Those people, who have been tracking my blog for a relatively long time, probably saw the logo, which is showing on the left right now. It is a logo of an on-line event for Russian-speaking blogger-imbibers, which has, also, such an eye-catching English name – S.I.P. – Shake! Imbibe! Post! These events, or on-line parties were pretty popular in the Russian segment of the World Wide Web (also called as Runet, means, ‘Russian Internet’) for the past few years until Russia committed the well-known egregious aggression against Ukraine, and generally speaking against all of the civilized world. Unfortunately most Russians (i mean here, the citizens of the Russian Federation. It isn’t a question of nationality – the truth is that I am an ethnic Russian), so, most Russians are giving warm encouragement to this aggression and, consequently, our companionship broke down completely. Namely for this reason our eighteenth S.I.P. is expected to be quite desolated 8)
The topic of S.I.P.#18 is Punch! As a matter of fact this topic runs contrary to our common rule with which we usually choose the exact cocktail for our collective exploring and sharing of opinions. This topic is an absolutely different case. It’s clear that punch is quite a wide thing, and it seems almost impossible to get an agreement in choices of even a couple of participants.
Trying to understand certain key specifics of punch in the modern world of mixing drinks, I could realize only this one – punch was a big cocktail :) I mean, punch is a sort of huge mixed drink. A sort of cocktail for a company. But then, in our individualistic world, there are no strong reasons in modern bar culture which can prevent client’s desire to get an individual serving of his punch of choice which should be paid for appropriately ;)
However, despite having some experience in individual punches like Gin Punch, Knickerbocker Punch, Pisco Punch, or Ti’ Punch, I decided to try something real. I decided to prepare something that I can really share with my friends. And that statement of question turned out a true challenge for me. You know, it is not so easy to mix up big punches not at the big party but in a quiet workroom. Certainly, it is no problem to prepare the drink, but utilizing it becomes a serious problem. In spite of having a hobby in cocktail mixing, I drink really not very much, my wife drinks far less, but if I invite an appropriate crowd of friends, I, perhaps, won’t be able to have enough time for photographing and describing. It take quite a different mood to throw a party or create a post. But even so I could find a solution!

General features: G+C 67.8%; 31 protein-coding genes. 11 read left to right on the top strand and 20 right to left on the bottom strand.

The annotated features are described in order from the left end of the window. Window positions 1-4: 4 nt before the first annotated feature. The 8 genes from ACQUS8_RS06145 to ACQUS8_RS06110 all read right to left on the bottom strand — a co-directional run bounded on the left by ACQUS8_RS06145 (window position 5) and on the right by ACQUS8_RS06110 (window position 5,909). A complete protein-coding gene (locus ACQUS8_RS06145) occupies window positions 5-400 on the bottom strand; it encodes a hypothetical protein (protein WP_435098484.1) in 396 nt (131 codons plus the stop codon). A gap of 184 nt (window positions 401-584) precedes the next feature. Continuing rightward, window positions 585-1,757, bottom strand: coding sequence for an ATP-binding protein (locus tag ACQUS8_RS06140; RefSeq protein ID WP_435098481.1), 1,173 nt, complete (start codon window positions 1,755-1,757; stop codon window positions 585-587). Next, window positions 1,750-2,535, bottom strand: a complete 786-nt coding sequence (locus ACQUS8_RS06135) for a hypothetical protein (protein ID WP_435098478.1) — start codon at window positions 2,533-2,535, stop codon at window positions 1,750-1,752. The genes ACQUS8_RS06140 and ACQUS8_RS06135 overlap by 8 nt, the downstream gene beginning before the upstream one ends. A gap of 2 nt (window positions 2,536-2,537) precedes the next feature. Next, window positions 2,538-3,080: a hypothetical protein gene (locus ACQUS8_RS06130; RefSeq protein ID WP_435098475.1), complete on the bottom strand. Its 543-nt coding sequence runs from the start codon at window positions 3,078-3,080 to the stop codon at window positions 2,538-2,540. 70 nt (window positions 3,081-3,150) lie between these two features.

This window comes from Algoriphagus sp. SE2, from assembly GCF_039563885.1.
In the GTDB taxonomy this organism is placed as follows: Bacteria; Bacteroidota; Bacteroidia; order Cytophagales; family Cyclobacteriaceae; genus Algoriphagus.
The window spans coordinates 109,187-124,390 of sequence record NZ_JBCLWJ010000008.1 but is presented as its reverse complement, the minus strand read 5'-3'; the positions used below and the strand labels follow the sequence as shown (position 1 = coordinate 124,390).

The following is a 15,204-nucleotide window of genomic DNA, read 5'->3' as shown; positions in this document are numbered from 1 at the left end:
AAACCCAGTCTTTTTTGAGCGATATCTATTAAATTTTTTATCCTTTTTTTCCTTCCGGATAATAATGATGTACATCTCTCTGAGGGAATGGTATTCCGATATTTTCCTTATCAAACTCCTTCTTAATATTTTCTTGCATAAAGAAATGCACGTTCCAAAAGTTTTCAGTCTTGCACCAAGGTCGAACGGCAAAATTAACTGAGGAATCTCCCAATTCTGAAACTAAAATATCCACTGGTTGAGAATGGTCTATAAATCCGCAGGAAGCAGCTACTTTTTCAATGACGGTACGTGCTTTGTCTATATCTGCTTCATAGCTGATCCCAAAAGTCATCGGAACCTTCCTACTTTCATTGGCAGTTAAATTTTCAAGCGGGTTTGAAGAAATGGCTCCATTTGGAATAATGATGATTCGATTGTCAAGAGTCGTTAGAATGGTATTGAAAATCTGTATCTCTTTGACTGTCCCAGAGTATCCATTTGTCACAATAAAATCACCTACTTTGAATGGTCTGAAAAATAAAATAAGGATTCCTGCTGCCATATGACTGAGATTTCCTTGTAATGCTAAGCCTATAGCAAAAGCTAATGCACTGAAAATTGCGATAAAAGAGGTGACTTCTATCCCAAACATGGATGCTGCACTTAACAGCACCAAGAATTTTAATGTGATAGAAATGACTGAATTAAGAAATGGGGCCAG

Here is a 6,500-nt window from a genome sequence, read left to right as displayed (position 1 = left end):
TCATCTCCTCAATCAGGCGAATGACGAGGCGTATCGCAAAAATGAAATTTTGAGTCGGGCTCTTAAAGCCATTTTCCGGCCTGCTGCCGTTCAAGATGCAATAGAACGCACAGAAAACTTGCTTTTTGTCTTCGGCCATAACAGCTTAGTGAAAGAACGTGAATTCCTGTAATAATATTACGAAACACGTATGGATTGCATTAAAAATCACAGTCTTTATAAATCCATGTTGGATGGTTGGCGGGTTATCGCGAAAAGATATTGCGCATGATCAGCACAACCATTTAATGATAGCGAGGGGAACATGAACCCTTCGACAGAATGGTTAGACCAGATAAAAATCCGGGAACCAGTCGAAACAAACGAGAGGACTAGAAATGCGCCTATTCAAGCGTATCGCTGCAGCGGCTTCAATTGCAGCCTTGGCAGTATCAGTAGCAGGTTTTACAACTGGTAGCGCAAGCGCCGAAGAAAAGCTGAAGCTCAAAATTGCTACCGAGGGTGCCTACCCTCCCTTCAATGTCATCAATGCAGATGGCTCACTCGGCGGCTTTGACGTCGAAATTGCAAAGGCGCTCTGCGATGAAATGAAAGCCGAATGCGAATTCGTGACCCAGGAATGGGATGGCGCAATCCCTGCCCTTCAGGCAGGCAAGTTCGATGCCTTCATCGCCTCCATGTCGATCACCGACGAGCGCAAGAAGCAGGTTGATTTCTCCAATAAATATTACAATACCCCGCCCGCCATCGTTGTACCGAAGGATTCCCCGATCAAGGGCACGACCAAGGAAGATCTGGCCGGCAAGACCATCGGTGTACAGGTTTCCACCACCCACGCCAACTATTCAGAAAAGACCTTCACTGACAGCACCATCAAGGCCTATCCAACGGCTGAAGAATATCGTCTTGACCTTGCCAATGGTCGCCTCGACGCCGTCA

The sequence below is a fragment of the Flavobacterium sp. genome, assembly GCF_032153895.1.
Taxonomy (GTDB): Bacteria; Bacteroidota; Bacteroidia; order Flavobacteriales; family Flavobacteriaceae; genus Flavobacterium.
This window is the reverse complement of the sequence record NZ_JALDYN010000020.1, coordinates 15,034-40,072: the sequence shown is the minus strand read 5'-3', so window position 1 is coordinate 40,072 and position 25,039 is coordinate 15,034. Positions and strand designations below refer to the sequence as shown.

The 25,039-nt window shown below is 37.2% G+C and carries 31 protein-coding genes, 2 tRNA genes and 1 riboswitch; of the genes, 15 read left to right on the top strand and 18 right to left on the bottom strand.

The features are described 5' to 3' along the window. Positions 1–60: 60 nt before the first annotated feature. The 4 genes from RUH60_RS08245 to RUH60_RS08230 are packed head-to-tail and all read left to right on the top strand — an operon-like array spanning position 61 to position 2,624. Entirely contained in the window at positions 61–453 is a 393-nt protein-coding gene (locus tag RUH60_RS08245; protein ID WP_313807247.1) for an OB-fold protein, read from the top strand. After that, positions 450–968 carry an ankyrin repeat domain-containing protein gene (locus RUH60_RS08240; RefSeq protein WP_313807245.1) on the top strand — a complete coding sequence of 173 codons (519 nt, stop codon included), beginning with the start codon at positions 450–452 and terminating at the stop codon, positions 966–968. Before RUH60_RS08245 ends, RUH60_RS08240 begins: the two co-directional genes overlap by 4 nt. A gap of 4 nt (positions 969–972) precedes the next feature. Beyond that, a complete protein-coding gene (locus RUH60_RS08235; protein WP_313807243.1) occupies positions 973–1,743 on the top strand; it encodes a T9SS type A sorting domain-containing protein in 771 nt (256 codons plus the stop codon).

For the S.I.P.#18 – Punch! I picked out an absolutely unique punch – very old [it is said to have been created by the famous English playwright of the Restoration Aphra Behn], noble [created in English high-society and printed, specifically, in the first cocktail chrestomathy – How to Mix Drinks, or Bon-Vivants Companion by Jerry Thomas], absolutely the weirdest [it contains milk but it is pretty clear, isn’t it weird?], and very popular in modern American cocktail geek circles, drink.
Going by, lets me say, a mixoshpere, it looks like this punch have been gathering popularity for last year or two. Esquire experts gave it a ‘Cocktail of the Year’ badge in 2014. It can really excite.
For making an acquaintance I used a recipe from the aforementioned Thomas’ first book. Obviously I had to make some unessential changes, for example, I converted the recipe to metric units and slightly scaled it.
English Milk Punch
120 ml lemon juice
the rind of one lemon
150 g sugar
1/3 pineapple, peeled, sliced
7 coriander seeds
1/3 small cinnamon stick
160 ml cognac
160 ml rum
*40 ml arrack
80 ml strong green tea
330 ml boiling water
330 ml whole milk
Peel a middle sized lemon trying to avoid white pith underneath. Put the lemon rind into an appropriate saucepan and add about 2/3 of the sugar, rub thoroughly with a muddler. Then add sliced pineapple, spices, and muddle. Add the other ingredients except milk. The boiled water should be added last. Briskly stir for dissolving of the sugar and close tight. Let the mix steep at least 6 hours in a cold place. After steeping, add hot milk and 40 ml of fresh pressed lemon juice. In this very moment milk must curl. Filter through filter paper / jelly-bag / cheesecloth or something like this. The drink must be quite clear, if you can’t filter, try to settle the punch. Strained punch must be refrigerated before serving. Serve straight up. This recipe is about for 1 liter of the punch.